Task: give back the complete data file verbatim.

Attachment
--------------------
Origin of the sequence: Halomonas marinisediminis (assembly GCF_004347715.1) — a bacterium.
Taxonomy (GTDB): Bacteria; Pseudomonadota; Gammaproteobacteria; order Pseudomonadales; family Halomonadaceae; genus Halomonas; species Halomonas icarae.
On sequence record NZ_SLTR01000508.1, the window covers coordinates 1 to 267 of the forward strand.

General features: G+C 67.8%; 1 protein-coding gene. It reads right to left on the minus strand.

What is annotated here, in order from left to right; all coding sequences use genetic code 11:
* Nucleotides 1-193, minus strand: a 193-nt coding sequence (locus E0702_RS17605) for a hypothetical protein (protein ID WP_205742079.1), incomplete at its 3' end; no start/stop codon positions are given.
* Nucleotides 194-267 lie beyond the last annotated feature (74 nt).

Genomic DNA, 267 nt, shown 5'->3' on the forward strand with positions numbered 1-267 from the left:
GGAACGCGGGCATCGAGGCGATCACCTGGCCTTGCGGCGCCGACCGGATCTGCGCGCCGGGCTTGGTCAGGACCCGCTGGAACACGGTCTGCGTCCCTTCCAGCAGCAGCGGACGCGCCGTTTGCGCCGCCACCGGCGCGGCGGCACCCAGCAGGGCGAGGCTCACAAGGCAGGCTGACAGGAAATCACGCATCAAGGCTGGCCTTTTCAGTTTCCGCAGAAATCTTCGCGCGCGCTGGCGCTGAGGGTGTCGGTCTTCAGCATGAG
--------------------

Origin of the sequence: Halomonas marinisediminis (assembly GCF_004347715.1) — a bacterium.
Taxonomy (GTDB): Bacteria; Pseudomonadota; Gammaproteobacteria; order Pseudomonadales; family Halomonadaceae; genus Halomonas; species Halomonas icarae.
On sequence record NZ_SLTR01000508.1, the window covers coordinates 1 to 267 of the forward strand.

General features: G+C 67.8%; 1 protein-coding gene. It reads right to left on the minus strand.

What is annotated here, in order from left to right; all coding sequences use genetic code 11:
* Nucleotides 1-193, minus strand: a 193-nt coding sequence (locus E0702_RS17605) for a hypothetical protein (protein ID WP_205742079.1), incomplete at its 3' end; no start/stop codon positions are given.
* Nucleotides 194-267 lie beyond the last annotated feature (74 nt).

Genomic DNA, 267 nt, shown 5'->3' on the forward strand with positions numbered 1-267 from the left:
GGAACGCGGGCATCGAGGCGATCACCTGGCCTTGCGGCGCCGACCGGATCTGCGCGCCGGGCTTGGTCAGGACCCGCTGGAACACGGTCTGCGTCCCTTCCAGCAGCAGCGGACGCGCCGTTTGCGCCGCCACCGGCGCGGCGGCACCCAGCAGGGCGAGGCTCACAAGGCAGGCTGACAGGAAATCACGCATCAAGGCTGGCCTTTTCAGTTTCCGCAGAAATCTTCGCGCGCGCTGGCGCTGAGGGTGTCGGTCTTCAGCATGAG